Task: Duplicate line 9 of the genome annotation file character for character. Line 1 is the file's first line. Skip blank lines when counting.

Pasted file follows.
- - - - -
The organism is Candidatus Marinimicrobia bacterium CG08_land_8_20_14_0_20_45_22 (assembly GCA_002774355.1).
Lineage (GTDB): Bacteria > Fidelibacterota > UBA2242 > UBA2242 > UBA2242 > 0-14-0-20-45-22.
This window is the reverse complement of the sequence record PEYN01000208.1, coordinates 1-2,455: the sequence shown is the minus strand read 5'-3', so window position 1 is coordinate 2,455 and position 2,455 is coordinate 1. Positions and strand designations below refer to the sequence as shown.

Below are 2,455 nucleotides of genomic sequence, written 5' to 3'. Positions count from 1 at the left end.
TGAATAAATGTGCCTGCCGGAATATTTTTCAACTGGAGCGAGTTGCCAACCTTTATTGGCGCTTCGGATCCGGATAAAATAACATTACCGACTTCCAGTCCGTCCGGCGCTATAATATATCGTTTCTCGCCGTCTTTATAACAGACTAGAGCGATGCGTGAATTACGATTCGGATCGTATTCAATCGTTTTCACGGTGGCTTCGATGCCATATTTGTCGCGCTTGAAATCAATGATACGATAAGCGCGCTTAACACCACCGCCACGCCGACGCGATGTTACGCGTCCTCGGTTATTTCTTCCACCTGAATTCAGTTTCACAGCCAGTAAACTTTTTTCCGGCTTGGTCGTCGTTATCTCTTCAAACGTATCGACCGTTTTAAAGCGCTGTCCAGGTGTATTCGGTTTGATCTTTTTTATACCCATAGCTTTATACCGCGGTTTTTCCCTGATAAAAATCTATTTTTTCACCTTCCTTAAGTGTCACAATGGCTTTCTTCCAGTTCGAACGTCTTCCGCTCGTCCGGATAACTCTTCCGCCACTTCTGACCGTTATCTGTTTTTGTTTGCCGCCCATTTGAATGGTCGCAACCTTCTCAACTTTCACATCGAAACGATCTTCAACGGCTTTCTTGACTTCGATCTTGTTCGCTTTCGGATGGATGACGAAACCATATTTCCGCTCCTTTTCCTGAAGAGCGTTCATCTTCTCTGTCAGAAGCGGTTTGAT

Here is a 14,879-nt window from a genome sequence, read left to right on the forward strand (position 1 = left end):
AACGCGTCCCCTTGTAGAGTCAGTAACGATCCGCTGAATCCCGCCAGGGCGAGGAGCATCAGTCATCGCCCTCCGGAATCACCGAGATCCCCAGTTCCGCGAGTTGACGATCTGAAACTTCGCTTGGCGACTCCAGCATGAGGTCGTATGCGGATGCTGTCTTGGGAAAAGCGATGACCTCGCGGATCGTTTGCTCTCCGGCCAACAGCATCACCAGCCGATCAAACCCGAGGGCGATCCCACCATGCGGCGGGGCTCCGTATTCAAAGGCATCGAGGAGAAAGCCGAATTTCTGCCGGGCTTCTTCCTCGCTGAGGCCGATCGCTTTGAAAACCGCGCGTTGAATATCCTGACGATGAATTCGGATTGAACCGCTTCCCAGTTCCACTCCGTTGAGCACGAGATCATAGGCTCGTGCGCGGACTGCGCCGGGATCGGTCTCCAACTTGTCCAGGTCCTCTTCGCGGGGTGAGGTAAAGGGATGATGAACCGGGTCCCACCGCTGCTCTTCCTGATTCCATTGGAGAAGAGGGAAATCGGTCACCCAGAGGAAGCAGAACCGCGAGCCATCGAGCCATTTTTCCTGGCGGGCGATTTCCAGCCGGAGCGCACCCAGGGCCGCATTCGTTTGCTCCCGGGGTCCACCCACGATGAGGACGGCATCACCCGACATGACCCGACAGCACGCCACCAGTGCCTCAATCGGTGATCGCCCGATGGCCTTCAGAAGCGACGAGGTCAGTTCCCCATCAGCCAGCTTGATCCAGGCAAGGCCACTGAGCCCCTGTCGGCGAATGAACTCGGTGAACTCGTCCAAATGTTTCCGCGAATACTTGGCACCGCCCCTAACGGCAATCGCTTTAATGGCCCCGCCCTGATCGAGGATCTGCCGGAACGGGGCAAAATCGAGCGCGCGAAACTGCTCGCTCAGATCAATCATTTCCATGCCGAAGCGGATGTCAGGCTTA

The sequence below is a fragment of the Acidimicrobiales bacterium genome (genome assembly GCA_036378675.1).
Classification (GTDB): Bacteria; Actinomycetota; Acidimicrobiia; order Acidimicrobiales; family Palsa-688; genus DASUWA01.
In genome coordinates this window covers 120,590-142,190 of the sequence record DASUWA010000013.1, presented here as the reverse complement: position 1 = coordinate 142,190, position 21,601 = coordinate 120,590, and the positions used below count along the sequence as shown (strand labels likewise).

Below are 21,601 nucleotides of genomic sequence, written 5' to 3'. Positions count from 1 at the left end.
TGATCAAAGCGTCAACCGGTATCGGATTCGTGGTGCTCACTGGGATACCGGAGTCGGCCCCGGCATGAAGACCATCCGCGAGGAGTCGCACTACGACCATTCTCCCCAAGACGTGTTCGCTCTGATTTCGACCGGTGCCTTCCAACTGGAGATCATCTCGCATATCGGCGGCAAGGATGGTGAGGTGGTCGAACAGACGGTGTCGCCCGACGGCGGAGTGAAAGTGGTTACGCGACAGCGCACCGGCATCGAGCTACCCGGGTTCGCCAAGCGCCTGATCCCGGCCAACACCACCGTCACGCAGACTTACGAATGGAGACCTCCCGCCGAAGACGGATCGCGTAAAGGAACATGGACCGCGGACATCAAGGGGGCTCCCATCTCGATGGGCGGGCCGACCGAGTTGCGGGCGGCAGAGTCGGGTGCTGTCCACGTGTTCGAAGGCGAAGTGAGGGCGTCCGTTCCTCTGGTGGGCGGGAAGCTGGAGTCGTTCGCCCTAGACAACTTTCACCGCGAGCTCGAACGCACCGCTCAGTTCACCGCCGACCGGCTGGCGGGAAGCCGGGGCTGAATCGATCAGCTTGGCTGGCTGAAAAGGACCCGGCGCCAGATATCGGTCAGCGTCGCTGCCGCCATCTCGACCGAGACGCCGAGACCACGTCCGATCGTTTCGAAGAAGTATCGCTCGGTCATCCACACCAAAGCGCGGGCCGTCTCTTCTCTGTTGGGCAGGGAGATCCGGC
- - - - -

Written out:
Classification (GTDB): Bacteria; Actinomycetota; Acidimicrobiia; order Acidimicrobiales; family Palsa-688; genus DASUWA01.